Understanding the two main types of business-valuation assignments accountant experts can do within the professional standards they are required to follow.
By Kalman A. Barson, Business Valuator
Pretty much unnoticed by those outside of the CPA valuation community, there have been (in theory) some pretty dramatic changes in our doing valuations over the past few years. That’s because a few years ago the governing body of our profession, the American Institute of CPAs (AICPA) belatedly came out with its first ever standards specifically addressing business valuations – issuing its proclamation from on high titled Statement on Standards For Valuation Services – 1 (SSVS-1). Note that these standards apply only to the valuation of a business, or an interest in a business; and apply only to CPAs.
For the most part, the essence of SSVS-1 is we need to do a credible and competent job – no surprise there, and hardly radical in the sense of what is expected from professionals. When you drill down a little further, and cut through the obligatory language obfuscation, the new standards basically restrict CPAs to performing one of two types of valuations – either a conclusion of value or a calculation of value. Putting aside the relatively poor choice of titling (to other than a select few, those words at best provide no insight into what is expected, and more likely only confuse the issue), what we are talking about here is whether the job is a “full” valuation (conclusion of value), or is a shortcutted approach to value (calculation of value). It is irrelevant whether the value number we provide you is in the form of a written report or a verbal report – the standards apply to any expression of value. The wiggle room is in the writing of the report when we are involved in litigation. That is, while SSVS-1 lays out various requirements of what must be included in a business valuation report done in a non-litigation environment (for instance for estates or gifting), it allows the expert (and thus indirectly counsel) total flexibility in terms of the extent of what must be included in a report prepared for litigation. That does not alter the work that needs to be done (that is the analysis and what would be expected to be in the CPA’s files) – it only allows complete flexibility as to what must be published in a report.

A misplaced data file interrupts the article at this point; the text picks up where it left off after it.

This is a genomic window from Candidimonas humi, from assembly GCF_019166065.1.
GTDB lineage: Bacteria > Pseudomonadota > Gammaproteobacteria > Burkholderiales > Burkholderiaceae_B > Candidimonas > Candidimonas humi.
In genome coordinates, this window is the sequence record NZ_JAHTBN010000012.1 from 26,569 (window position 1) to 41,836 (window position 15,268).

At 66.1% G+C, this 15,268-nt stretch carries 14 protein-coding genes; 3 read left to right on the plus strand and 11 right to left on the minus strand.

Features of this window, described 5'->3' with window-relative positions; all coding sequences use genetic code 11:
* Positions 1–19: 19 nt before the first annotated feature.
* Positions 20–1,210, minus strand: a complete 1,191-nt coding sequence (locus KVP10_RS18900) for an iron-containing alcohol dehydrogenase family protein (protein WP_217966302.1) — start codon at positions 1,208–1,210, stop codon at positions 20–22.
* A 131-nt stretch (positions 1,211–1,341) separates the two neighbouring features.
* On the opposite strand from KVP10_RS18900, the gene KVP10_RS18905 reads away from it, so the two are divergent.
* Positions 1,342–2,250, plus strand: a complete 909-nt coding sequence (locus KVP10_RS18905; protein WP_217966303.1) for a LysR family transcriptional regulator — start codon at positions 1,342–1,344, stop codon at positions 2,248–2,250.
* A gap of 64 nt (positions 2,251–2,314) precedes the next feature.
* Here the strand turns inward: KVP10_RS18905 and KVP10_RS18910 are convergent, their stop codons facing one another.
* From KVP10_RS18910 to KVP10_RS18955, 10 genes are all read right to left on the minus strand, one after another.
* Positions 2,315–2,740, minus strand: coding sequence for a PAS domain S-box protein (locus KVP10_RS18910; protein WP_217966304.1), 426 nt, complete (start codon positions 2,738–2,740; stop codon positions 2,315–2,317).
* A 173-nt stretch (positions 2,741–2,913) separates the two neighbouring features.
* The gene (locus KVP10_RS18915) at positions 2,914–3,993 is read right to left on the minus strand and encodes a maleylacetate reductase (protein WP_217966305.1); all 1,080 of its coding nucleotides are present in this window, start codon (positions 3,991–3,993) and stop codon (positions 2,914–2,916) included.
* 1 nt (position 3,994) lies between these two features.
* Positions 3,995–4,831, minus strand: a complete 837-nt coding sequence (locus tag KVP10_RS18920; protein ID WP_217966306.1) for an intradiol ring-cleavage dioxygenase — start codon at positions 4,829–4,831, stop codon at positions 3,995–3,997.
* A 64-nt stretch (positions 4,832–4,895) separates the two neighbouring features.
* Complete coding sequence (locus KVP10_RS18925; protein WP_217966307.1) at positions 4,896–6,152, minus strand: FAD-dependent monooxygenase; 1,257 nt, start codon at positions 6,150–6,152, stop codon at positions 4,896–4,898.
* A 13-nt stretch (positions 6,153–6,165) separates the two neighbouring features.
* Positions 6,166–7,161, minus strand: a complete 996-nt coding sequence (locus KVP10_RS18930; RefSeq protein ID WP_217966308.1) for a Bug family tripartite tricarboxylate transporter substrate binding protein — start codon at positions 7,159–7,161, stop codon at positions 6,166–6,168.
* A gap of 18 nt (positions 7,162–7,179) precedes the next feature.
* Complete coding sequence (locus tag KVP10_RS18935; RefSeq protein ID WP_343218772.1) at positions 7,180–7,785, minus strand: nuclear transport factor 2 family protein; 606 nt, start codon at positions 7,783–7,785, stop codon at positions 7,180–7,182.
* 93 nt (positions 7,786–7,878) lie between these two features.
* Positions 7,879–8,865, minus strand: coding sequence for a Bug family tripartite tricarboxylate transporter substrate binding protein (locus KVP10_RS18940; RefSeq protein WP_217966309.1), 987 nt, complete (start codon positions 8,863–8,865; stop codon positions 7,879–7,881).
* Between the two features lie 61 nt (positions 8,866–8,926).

Especially for our readers who are familiar with business valuation reports done within the context of litigation, it is important to recognize that these Standards do not affect, that is have no bearing on, the all critical aspects of forensics – the accounting investigation that gets us to the normalized net income numbers upon which we base our valuation. That is, the standards are specifically only to valuation – they have nothing to do with the investigative accounting phase.
As mentioned above, there are two types of valuation under our standards – the full job without restrictions (conclusion of value), and the shortcutted or subject to agreed limitations approach to valuation (calculation of value). To oversimplify, the difference essentially is that in a conclusion of value, the valuation expert needs to be free to exercise full professional judgment without restrictions and scope limitations, and is not restricted in any meaningful way in respect to doing his/her job. To roughly illustrate, this means that the appraisal expert needs to adequately consider the cost, income and market approaches, and take whatever additional steps are necessary to give that expert confidence that he/she has fully/adequately covered all significant aspects of the valuation process. Also, that expert’s work product (file) must support same.